Robert Kuttner

Robert Kuttner is co-founder and co-editor of The American Prospect, and professor at Brandeis University's Heller School. His latest book is Can Democracy Survive Global Capitalism? In addition to writing for the Prospect, he writes for HuffPost, The Boston Globe, and The New York Review of Books. 

Follow Bob at his site,, and on Twitter. 

Recent Articles

Poking holes in the Constitution

The biggest menace to the personal security of Americans may not be terrorism but government's response to it. The administration has already rammed through an antiterrorism bill that allows normal due process and privacy protections to be waived if a prosecutor thinks some potential suspect has some remote connection to terrorism. Now the president has decided that terrorism suspects can be tried before special military tribunals, which do away with the inconvenience of constitutional niceties. The CIA, which is not supposed to use third-degree tactics itself, has been collaborating with foreign governments all too willing to use torture, such as Egypt and Albania. The CIA has knowingly turned terrorism suspects over to the agents of such governments to keep its own hands nominally clean. Here at home, at least a thousand legal foreign residents have been rounded up and detained, often without formal charges being lodged against them. This would be illegal for US citizens. But...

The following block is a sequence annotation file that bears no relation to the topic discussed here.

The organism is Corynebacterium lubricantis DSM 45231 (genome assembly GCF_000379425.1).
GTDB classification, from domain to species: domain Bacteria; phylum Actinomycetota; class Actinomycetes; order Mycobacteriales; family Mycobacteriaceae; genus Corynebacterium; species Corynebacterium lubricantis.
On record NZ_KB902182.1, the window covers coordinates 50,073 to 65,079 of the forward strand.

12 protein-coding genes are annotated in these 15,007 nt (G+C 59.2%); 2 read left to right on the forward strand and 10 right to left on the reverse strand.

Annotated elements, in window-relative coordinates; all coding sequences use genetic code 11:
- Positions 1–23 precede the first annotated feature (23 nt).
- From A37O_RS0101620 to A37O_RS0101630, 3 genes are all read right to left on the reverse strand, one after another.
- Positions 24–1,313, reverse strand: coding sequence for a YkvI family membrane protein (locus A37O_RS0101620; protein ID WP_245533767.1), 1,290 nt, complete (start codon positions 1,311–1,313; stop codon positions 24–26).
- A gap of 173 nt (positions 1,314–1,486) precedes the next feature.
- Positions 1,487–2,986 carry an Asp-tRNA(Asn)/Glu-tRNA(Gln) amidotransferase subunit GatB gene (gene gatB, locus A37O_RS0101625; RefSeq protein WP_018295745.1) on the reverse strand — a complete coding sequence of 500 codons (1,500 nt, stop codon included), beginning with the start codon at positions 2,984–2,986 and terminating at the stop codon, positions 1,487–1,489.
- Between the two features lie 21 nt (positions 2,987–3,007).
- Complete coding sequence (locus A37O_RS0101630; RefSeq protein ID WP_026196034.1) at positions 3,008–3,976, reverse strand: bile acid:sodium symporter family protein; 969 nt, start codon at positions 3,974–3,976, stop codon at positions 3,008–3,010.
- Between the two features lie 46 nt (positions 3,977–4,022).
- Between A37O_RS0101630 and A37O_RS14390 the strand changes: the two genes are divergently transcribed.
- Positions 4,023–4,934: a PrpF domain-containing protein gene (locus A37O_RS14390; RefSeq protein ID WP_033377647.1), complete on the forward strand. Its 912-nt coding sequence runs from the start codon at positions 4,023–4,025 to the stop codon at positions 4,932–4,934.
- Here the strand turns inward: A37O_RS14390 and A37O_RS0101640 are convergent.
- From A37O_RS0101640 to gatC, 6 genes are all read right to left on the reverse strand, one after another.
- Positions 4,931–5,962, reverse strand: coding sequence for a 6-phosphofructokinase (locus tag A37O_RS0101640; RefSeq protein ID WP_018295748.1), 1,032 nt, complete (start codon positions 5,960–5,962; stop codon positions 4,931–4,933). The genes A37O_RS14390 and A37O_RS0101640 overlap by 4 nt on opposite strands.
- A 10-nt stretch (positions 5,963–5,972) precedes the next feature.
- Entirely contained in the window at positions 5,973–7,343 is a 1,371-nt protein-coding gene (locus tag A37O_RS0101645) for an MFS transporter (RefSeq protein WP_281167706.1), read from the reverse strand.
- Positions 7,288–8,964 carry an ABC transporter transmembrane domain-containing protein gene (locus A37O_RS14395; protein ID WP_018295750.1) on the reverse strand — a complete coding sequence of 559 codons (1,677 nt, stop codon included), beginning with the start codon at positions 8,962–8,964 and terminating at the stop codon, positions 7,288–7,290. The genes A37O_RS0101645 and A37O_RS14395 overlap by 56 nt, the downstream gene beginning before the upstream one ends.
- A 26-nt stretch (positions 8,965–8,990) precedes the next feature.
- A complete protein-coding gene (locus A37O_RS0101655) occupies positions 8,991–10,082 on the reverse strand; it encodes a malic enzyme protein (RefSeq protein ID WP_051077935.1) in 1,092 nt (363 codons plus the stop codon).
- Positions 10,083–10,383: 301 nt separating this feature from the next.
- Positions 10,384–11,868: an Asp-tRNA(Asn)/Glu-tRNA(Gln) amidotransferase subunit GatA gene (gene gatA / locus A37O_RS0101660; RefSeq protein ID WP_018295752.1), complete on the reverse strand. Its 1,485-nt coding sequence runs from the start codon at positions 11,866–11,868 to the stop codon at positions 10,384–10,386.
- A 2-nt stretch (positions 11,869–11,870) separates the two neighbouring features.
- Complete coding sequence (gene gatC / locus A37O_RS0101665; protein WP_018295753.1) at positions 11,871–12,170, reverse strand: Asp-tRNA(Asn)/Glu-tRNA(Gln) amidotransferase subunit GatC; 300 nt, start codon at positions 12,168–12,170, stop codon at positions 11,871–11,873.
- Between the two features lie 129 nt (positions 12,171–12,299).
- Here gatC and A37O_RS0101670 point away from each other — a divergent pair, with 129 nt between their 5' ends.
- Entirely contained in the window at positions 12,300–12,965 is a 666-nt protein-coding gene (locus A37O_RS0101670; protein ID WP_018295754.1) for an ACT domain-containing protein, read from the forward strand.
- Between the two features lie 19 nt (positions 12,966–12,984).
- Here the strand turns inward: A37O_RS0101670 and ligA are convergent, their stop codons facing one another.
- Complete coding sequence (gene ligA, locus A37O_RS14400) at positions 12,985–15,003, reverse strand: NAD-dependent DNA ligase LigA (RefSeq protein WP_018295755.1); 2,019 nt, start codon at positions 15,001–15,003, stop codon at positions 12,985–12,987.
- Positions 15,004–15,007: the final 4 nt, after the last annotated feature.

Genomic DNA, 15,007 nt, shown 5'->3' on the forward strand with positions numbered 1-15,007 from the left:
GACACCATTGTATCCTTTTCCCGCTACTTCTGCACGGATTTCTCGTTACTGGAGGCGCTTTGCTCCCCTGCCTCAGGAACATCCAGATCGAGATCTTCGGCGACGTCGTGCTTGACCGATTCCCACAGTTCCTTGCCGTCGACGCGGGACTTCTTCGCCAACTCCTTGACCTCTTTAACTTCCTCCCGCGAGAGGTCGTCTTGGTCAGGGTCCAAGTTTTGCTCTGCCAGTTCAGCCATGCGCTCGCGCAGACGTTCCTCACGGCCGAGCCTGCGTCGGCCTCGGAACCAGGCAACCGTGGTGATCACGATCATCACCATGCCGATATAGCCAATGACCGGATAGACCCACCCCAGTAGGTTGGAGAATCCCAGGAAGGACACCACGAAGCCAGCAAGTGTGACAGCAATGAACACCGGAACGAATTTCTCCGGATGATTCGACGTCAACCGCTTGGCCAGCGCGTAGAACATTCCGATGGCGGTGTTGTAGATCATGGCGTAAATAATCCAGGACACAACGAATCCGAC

Only Connect

The New York Times Book (sic) Review for March 6, 1994 ran a feature piece reviewing a CD-ROM. "Microsoft Art Gallery," an interactive digitized catalog of Britain's National Gallery collection, won a rave. Just point and click, and you can pull up paintings by artist, period, or genre; you can also get spoken critical commentaries and painter biographies; you can zoom in or print out, all for $79.95. The Times' s treatment of a CD-ROM as a virtual book has to be a kind of cultural watershed. The information revolution, decades after predictions of its imminence, has finally reached a popular critical mass. Or, perhaps, a critical elite? Tens of millions of people now use electronic mail, computer bulletin boards, libraries and databases, or "telecommute" from home. Tens of millions more, many in such relatively humble jobs as checkout clerk and bank teller, routinely use computers at work. And after decades of rather pedestrian use of Macs and PCs in the classroom as adjuncts of rote...

Storylines: Get Me Rewrite

A very long time ago, when I was the manager of a listener-supported radio station, we were planning our annual on-air fundraising drive. "The only thing we have to sell," one staffer said earnestly, "is our integrity." A wise guy replied, "What do you think we can get for it?" Thanks to the poisonous blend of talk shows, lecture fees, and an absence of conflict-of-interest standards, too many of today's celebrity journalists seem to have taken this ironic advice literally. Last Christmas week I made my debut on CNN's Crossfire , debating the budget. My conservative opposite number was Grover Norquist of the Americans for Tax Reform. I am generally dubious about food-fight TV, but I thought this a worthwhile debate. I also, I am ashamed to admit, thought it good publicity for The American Prospect (1-800-872-0162, only 25 dollars a year). The producer was eager to fly me to Washington to be live in the studio. I decided that was more trouble than it was worth, so I bargained hard: If...